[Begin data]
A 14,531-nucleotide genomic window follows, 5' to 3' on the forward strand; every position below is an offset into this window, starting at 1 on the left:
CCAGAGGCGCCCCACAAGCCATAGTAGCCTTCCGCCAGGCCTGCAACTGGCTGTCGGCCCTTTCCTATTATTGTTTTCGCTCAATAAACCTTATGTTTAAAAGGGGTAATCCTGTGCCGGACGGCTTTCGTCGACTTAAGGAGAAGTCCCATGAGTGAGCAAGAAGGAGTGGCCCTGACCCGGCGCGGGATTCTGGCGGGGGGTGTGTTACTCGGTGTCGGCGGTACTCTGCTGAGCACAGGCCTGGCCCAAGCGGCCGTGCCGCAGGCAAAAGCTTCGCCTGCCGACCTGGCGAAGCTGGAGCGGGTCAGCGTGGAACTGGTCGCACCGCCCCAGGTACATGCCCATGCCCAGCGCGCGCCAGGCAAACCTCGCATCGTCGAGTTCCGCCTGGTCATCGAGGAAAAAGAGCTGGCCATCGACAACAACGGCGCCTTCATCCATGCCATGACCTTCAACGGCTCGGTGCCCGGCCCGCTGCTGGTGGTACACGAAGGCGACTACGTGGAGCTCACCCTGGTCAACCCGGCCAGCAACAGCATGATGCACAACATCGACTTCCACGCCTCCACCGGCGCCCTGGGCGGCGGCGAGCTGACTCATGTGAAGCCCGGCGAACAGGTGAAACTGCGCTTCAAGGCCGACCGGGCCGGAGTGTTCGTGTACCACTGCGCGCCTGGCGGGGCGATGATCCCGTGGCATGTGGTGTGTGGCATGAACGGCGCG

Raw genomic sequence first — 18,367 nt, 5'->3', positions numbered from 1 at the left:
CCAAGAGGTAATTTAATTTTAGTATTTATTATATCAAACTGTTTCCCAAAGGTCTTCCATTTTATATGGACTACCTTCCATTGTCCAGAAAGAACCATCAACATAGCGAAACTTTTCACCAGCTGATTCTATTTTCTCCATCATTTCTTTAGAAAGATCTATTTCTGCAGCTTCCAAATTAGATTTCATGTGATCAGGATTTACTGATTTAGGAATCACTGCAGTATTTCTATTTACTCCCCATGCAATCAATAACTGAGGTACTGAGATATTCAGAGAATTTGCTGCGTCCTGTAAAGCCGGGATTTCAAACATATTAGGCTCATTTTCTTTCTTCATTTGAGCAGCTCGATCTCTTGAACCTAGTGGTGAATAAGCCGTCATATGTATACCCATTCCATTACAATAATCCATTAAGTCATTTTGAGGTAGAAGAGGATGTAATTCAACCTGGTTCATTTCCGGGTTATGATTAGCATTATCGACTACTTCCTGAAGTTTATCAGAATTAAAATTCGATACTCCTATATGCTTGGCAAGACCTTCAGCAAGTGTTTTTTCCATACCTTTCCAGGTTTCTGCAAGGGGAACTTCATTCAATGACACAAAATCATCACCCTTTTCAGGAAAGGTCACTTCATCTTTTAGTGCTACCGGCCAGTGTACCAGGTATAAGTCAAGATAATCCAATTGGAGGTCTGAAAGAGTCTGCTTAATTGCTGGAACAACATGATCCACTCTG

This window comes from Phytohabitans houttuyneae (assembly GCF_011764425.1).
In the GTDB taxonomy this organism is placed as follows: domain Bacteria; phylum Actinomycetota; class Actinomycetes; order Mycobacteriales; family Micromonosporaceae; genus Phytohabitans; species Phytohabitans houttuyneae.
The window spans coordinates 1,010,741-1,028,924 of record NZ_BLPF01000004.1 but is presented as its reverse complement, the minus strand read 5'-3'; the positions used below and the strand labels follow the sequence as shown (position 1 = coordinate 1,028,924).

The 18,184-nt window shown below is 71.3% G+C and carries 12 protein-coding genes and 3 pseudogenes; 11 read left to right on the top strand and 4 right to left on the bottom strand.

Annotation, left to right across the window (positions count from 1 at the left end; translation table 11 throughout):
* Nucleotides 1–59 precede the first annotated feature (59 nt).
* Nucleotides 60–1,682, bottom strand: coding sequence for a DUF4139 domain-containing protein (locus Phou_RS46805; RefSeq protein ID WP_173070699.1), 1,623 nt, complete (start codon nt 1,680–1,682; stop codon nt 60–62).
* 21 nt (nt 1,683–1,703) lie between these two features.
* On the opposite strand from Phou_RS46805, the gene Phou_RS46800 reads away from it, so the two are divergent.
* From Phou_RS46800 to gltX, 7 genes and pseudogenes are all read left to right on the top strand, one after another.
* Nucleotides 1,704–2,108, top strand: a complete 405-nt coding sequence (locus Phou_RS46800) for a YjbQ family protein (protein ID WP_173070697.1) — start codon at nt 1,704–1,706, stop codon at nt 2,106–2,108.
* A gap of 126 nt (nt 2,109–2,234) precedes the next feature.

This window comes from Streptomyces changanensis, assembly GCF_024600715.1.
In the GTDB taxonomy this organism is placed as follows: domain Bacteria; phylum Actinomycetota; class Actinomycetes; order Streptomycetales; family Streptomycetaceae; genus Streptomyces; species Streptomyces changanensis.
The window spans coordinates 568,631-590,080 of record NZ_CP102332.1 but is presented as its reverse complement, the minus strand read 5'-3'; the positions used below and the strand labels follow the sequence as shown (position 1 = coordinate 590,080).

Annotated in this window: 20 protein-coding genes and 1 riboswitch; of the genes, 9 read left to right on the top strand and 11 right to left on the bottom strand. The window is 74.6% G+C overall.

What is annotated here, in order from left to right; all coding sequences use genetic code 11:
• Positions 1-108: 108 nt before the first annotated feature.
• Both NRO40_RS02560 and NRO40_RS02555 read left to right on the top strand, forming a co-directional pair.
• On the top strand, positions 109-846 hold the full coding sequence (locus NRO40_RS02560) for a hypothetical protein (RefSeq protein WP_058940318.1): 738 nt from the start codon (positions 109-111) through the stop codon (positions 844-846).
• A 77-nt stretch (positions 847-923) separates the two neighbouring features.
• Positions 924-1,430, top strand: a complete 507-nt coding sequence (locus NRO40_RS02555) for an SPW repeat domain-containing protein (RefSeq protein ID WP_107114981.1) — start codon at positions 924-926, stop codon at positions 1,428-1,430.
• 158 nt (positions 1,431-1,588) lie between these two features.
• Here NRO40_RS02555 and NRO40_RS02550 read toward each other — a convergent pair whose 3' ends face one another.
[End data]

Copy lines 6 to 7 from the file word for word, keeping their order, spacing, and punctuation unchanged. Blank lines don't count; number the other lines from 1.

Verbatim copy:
In the GTDB taxonomy this organism is placed as follows: domain Bacteria; phylum Actinomycetota; class Actinomycetes; order Mycobacteriales; family Micromonosporaceae; genus Phytohabitans; species Phytohabitans houttuyneae.
The window spans coordinates 1,010,741-1,028,924 of record NZ_BLPF01000004.1 but is presented as its reverse complement, the minus strand read 5'-3'; the positions used below and the strand labels follow the sequence as shown (position 1 = coordinate 1,028,924).